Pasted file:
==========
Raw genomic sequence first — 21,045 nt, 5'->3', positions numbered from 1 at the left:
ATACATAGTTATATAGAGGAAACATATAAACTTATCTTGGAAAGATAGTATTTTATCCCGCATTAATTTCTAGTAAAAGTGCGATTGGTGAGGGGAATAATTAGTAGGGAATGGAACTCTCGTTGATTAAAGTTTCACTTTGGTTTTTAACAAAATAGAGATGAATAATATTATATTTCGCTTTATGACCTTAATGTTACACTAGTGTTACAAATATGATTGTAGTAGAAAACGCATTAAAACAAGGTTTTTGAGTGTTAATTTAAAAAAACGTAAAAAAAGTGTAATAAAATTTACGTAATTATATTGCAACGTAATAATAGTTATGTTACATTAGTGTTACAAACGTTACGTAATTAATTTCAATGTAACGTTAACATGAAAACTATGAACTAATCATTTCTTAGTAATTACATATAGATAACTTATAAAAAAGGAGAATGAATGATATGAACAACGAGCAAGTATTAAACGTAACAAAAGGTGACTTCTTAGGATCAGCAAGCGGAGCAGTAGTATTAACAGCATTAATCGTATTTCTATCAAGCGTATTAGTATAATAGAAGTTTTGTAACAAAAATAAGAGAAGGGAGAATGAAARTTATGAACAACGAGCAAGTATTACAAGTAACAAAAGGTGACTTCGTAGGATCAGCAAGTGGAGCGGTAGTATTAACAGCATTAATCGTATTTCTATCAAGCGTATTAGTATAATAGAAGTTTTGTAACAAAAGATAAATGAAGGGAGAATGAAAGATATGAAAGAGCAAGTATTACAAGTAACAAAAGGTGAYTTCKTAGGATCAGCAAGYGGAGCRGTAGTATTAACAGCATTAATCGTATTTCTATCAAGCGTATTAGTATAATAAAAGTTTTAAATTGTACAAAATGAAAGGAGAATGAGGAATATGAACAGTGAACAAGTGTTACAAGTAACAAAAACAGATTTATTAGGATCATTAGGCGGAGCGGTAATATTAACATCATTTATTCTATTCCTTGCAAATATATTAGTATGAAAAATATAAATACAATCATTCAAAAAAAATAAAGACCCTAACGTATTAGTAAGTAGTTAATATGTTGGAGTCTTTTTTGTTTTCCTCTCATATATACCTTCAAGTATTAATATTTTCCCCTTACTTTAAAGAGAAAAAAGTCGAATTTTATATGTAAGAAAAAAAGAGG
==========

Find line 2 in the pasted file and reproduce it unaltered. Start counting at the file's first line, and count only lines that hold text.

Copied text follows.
ATACATAGTTATATAGAGGAAACATATAAACTTATCTTGGAAAGATAGTATTTTATCCCGCATTAATTTCTAGTAAAAGTGCGATTGGTGAGGGGAATAATTAGTAGGGAATGGAACTCTCGTTGATTAAAGTTTCACTTTGGTTTTTAACAAAATAGAGATGAATAATATTATATTTCGCTTTATGACCTTAATGTTACACTAGTGTTACAAATATGATTGTAGTAGAAAACGCATTAAAACAAGGTTTTTGAGTGTTAATTTAAAAAAACGTAAAAAAAGTGTAATAAAATTTACGTAATTATATTGCAACGTAATAATAGTTATGTTACATTAGTGTTACAAACGTTACGTAATTAATTTCAATGTAACGTTAACATGAAAACTATGAACTAATCATTTCTTAGTAATTACATATAGATAACTTATAAAAAAGGAGAATGAATGATATGAACAACGAGCAAGTATTAAACGTAACAAAAGGTGACTTCTTAGGATCAGCAAGCGGAGCAGTAGTATTAACAGCATTAATCGTATTTCTATCAAGCGTATTAGTATAATAGAAGTTTTGTAACAAAAATAAGAGAAGGGAGAATGAAARTTATGAACAACGAGCAAGTATTACAAGTAACAAAAGGTGACTTCGTAGGATCAGCAAGTGGAGCGGTAGTATTAACAGCATTAATCGTATTTCTATCAAGCGTATTAGTATAATAGAAGTTTTGTAACAAAAGATAAATGAAGGGAGAATGAAAGATATGAAAGAGCAAGTATTACAAGTAACAAAAGGTGAYTTCKTAGGATCAGCAAGYGGAGCRGTAGTATTAACAGCATTAATCGTATTTCTATCAAGCGTATTAGTATAATAAAAGTTTTAAATTGTACAAAATGAAAGGAGAATGAGGAATATGAACAGTGAACAAGTGTTACAAGTAACAAAAACAGATTTATTAGGATCATTAGGCGGAGCGGTAATATTAACATCATTTATTCTATTCCTTGCAAATATATTAGTATGAAAAATATAAATACAATCATTCAAAAAAAATAAAGACCCTAACGTATTAGTAAGTAGTTAATATGTTGGAGTCTTTTTTGTTTTCCTCTCATATATACCTTCAAGTATTAATATTTTCCCCTTACTTTAAAGAGAAAAAAGTCGAATTTTATATGTAAGAAAAAAAGAGG